The Penhill woman who said she threw herself out of a moving car to get away from her boyfriend has told a court he threatened to hurt her if she complained to the police.

Mother-of-one Tracey Hurley, 25, was left paralysed after falling onto the road between Lechlade and Fairford, and now uses a wheelchair.

Her boyfriend, 38-year-old Paul Bowell of Westminster Road, Toothill, denies inflicting grievous bodily harm and false imprisonment on May 5 last year.

At Swindon Crown Court yesterday Miss Hurley said that after the fall, Bowell had initially refused to drive her to hospital, telling her he would drive her home and call a doctor.

When Bowell finally agreed to take her to Princess Margaret Hospital in Swindon, he made her tell doctors she had been knocked down by a car, the court heard.

"He said if I told police what had happened he was going to harm me, my daughter and my family and come after me," said Miss Hurley.

"I eventually told them what happened because the nurses needed to know."

But Mr Marcus Tregilgas-Davey, for the defence, said Bowell had not threatened Miss Hurley with physical harm at any time on the day of the incident.

She was intoxicated and was not being hit when she jumped from the car, he said.

"You were very drunk and you exaggerated things in your mind," said Mr Tregilgas-Davey.

"What happened was a result of your drunken state.

"You are using Bowell as justification for a drunken and foolish decision to jump out of that car.

"What you are doing is understandable but factually you are incorrect.

"It was clear to you that Bowell was utterly surprised and amazed that you jumped out of the car.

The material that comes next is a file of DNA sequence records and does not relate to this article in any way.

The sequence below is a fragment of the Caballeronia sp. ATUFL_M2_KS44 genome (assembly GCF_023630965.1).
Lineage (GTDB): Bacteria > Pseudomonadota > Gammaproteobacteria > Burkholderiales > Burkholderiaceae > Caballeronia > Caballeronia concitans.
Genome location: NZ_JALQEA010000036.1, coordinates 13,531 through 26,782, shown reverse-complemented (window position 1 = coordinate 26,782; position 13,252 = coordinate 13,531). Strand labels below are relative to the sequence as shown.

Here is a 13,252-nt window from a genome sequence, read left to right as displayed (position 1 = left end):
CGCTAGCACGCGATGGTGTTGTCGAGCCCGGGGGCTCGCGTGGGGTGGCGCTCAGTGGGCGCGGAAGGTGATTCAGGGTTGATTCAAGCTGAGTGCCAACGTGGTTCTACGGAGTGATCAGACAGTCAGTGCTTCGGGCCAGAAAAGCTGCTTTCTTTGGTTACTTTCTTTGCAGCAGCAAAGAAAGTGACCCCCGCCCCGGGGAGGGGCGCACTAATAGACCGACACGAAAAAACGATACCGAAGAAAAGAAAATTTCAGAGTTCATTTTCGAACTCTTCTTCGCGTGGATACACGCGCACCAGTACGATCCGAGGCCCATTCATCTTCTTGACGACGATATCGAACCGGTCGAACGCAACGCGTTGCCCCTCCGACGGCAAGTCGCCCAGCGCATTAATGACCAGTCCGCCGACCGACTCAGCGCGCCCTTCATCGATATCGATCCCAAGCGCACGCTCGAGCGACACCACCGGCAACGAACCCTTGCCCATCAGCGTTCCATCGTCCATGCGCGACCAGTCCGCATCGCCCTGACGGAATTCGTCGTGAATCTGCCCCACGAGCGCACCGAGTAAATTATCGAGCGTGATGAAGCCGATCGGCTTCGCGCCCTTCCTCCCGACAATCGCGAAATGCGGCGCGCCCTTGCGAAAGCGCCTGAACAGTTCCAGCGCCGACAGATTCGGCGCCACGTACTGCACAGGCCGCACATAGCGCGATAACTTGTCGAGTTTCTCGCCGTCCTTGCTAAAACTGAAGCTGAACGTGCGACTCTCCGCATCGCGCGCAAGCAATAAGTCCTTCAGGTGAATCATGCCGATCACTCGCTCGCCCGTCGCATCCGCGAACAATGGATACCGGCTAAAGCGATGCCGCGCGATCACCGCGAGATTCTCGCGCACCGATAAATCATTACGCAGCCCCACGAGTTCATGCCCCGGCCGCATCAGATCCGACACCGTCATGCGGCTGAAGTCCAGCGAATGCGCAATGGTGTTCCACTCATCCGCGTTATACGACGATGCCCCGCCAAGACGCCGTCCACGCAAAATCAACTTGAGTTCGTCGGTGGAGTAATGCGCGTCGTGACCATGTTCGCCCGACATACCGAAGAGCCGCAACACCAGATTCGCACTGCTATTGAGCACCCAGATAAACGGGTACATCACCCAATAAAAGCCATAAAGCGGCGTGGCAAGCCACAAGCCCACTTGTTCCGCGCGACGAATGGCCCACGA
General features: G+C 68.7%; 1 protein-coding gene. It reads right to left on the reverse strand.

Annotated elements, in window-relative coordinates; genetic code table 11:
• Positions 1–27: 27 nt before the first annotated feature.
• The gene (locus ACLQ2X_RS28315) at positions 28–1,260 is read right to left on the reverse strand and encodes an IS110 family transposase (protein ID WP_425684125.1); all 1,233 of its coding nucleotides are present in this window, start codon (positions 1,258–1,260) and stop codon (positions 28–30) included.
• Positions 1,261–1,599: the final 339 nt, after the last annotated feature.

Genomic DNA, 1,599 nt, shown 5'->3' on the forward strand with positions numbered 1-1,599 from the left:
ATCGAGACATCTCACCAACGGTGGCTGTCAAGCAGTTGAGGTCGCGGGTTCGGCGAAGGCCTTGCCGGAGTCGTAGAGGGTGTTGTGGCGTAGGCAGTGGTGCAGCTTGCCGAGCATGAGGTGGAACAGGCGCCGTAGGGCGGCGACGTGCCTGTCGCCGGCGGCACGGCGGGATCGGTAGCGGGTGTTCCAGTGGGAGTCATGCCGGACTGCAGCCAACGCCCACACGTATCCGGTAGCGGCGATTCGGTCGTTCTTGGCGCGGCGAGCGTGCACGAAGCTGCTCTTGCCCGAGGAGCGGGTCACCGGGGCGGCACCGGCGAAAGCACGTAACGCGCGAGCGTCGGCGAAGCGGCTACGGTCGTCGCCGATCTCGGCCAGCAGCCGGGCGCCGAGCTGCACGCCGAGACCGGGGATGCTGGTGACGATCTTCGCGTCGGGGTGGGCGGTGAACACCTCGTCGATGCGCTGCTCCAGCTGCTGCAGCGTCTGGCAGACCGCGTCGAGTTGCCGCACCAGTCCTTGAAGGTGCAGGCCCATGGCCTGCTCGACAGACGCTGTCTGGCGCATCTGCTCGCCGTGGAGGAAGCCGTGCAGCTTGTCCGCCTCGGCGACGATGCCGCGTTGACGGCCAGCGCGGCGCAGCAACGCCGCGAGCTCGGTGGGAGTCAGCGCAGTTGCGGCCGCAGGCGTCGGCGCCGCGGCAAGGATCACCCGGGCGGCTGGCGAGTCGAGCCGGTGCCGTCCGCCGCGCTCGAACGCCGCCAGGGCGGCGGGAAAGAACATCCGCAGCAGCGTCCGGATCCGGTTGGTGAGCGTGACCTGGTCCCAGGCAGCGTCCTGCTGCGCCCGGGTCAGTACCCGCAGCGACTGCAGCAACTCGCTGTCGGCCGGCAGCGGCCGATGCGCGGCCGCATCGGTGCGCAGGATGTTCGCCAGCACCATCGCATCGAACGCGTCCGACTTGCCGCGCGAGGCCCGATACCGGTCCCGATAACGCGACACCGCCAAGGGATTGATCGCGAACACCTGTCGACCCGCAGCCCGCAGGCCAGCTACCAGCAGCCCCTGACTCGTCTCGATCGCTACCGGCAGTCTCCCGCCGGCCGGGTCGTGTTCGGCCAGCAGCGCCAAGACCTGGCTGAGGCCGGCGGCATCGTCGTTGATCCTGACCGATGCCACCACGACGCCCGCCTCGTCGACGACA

"When the car stopped Bowell got into the back of the car and he was cuddling you and trying to comfort you."

Mr Tregilgas-Davey said that Miss Hurley had got into her boyfriend's car willingly.

The two had started arguing over ex-partners and jealousy, he said.

"Twenty minutes before the incident you were perfectly happy in the pub. When the car did stop at a number of traffic lights and roundabouts you did not get out," he said.

But Miss Hurley said the argument started because Bowell wanted to drive after drinking.

"I didn't want to go into his car because he had been drinking," she said. "But I thought if I got into the car he would stop shouting at me.

"I was a little drunk but I wasn't so out of it that I don't know what he did. All I was trying to do was fight him off."

Miss Hurley said she jumped out of the moving car because she was convinced Bowell wanted to kill her.

In a witness statement read to the court, Dr Firas Fawzi Jamil, a spinal surgeon at Salisbury District Hospital who has treated Miss Hurley, said she had suffered fractured and dislocated vertebra, fractured ribs and bruising to the upper chest.

He said her injuries were consistent with a person jumping from a car moving at 30mph, and suggested she sustained her injury when she hit the floor.

"She has no sense of feeling or control of her limbs below her chest," said Dr Jamil.

"Tracey's paralysis is permanent.

"There is no treatment known to man which can return movement to her lower body."

The trial continues.